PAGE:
Iran's parliament has dropped a summons calling President Mahmoud Ahmadinejad in for questioning, Iranian media reported on Wednesday, signalling an uneasy truce after months of political struggle between rival conservative factions.
One hundred of parliament's 290 members signed a motion in June summoning Ahmadinejad to face questions, amid mounting criticism, particularly from hardline conservatives who accuse the president of riding roughshod over the legislature.
But, with Supreme Leader Ayatollah Ali Khamenei calling for unity among the branches of power, parliament's presiding board held back from issuing the summons and Speaker Ali Larijani said it was now invalid as several lawmakers had pulled out.
Sixty-nine signatures remain ... others have been withdrawn, Larijani told state radio. That is less than the 75 signatures needed to force the president to face parliament.
The truce comes as Iran faces increasing pressure from Washington, which wants to tighten sanctions on Iran over its nuclear programme after it discovered what it says was an Iranian plot to kill the Saudi ambassador to the United States. Iran denies it was involved in any such scheme.
Top-level policy in the most sensitive areas is set by the supreme leader so the position of the president on issues like the nuclear programme and dealing with the West is not decisive.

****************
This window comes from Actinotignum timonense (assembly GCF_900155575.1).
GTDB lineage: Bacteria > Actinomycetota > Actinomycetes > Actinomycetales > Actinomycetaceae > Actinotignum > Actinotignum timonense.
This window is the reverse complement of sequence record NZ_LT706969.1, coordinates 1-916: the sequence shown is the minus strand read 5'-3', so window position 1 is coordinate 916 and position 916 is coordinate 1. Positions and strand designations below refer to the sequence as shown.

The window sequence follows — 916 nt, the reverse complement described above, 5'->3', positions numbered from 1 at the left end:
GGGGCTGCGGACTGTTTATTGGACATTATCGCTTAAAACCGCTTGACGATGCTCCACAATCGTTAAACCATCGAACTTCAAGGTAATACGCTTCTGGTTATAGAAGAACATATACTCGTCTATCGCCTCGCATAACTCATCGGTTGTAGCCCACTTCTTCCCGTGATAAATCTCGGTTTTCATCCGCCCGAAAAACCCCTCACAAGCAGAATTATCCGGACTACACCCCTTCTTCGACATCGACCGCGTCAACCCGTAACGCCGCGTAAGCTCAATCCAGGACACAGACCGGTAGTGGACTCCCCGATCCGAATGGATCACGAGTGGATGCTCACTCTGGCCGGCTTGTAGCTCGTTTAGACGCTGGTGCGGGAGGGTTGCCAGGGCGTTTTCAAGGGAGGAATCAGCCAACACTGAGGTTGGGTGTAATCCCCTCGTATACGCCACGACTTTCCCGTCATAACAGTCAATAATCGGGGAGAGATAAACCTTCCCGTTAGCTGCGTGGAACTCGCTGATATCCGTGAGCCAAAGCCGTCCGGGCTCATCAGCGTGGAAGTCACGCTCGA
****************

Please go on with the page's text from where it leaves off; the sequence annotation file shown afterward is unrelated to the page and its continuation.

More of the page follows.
Many lawmakers are unhappy at parliament's failure to call Ahmadinejad to order and one, Ali Motahari, resigned in protest.
This is a limitation on the authority of lawmakers, stopping them doing part of their jobs, the semi-official Fars news agency quoted Motahari as saying.
Parliament, often at odds with Ahmadinejad on policy issues, increased its pressure on Ahmadinejad after he attempted in April to sack the intelligence minister, who plays a key role in overseeing elections. That move was blocked by a rare intervention by Khamenei.
Hardliners accuse Ahmadinejad of being in the thrall of a deviant current of advisers seeking to undermine the authority of the clergy in the Islamic Republic's system of government.
Analysts say Khamenei may be happy to have a weakened Ahmadinejad but does not want to risk the political upheaval of him being forced out of office with less than two years of his term left.
Khamenei has suggested that in future Iran could scrap the position of a directly elected presidency and have the head of government elected by parliament -- something which critics say could weaken Iran's version of democracy.
A $2.6 billion (1.6 billion pound) bank fraud has given additional ammunition to Ahmadinejad's critics, as some politicians have linked the main suspect to the so-called deviant current and parliament has launched an impeachment procedure against the economy minister.
(Reporting By Mitra Amiri; Editing by Jon Boyle)